The Konzerthaus belongs to the trifecta of glorious Berlin architecture plugged in the Gendarmenmarkt, along with the Deutscher Dom and Französischer Dom. A prime example of German Neoclassical design, the four-hall concert house was erected by Karl Friedrich Schinkel between 1818 and 1821 as the “Schauspielhaus.”
Twice preceded by a previous incarnation—the “Französische Komödienhaus” in 1776 and as a theater designed by Karl Gotthard Langhans, later ravaged by fire in 1817—the building has witnessed over two centuries worth of German performing arts. The starry roster of Berlin premieres include Beethoven’s Symphony No. 9 in 1826, Johann Wolfgang Goethe’s “Faust I” in 1838 and, less glamorously, Gerhart Hauptmann’s play “Iphigenie in Delphi” in 1941, at the height of the Nazi takeover.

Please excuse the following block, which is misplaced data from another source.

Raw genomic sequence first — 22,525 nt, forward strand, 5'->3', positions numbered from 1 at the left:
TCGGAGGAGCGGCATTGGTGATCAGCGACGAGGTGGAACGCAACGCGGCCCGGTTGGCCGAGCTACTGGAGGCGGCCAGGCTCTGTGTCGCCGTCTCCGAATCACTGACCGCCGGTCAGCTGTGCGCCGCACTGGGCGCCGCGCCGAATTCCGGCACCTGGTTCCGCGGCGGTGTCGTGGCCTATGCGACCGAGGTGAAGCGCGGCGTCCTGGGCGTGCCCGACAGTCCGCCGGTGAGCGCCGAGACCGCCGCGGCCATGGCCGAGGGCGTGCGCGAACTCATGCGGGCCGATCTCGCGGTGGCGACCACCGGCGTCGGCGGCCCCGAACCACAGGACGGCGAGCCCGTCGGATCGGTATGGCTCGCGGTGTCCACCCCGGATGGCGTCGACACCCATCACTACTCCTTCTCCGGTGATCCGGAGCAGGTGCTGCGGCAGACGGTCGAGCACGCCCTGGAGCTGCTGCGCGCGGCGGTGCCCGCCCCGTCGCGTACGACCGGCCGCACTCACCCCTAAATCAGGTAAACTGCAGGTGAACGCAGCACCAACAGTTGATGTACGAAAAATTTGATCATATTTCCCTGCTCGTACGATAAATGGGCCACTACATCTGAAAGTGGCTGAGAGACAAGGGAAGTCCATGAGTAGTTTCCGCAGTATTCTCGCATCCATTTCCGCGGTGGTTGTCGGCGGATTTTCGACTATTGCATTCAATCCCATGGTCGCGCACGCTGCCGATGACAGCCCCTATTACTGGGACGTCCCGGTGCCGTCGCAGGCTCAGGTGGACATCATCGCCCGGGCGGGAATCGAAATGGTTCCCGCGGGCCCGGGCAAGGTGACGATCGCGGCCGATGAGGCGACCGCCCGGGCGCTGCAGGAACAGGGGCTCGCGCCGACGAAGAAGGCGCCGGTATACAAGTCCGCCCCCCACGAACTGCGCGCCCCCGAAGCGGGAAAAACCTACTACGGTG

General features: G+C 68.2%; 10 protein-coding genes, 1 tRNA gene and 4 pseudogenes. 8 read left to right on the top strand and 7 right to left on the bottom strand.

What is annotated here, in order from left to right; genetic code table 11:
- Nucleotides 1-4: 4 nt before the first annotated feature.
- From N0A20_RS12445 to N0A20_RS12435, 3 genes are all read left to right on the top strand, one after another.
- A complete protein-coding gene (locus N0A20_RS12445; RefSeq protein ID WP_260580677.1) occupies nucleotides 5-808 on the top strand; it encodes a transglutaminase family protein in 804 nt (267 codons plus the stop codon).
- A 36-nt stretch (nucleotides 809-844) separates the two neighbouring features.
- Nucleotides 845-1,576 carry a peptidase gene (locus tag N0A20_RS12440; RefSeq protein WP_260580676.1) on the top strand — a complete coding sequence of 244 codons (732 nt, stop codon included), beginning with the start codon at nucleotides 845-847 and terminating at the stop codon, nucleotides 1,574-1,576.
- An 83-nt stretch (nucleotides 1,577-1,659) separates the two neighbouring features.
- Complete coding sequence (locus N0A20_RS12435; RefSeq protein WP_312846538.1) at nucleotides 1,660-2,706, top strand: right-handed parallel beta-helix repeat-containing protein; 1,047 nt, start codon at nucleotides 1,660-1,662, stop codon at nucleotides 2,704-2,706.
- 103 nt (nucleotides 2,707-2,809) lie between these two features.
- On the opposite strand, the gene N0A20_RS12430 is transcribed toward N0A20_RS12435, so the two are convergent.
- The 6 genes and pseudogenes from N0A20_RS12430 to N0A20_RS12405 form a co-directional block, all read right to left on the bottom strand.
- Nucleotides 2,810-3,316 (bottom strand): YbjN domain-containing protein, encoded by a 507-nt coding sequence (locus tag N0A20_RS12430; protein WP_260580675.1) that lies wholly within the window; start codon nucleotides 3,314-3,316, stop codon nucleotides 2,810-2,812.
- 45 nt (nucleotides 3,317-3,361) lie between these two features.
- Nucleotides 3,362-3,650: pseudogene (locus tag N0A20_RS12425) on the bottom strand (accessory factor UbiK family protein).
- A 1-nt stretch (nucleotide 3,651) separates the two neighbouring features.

With over 100 concerts every year, the Konzerthaus is the official home of the eponymous orchestra in Berlin and to thousands of gawking tourists drawn to its grandiloquent design.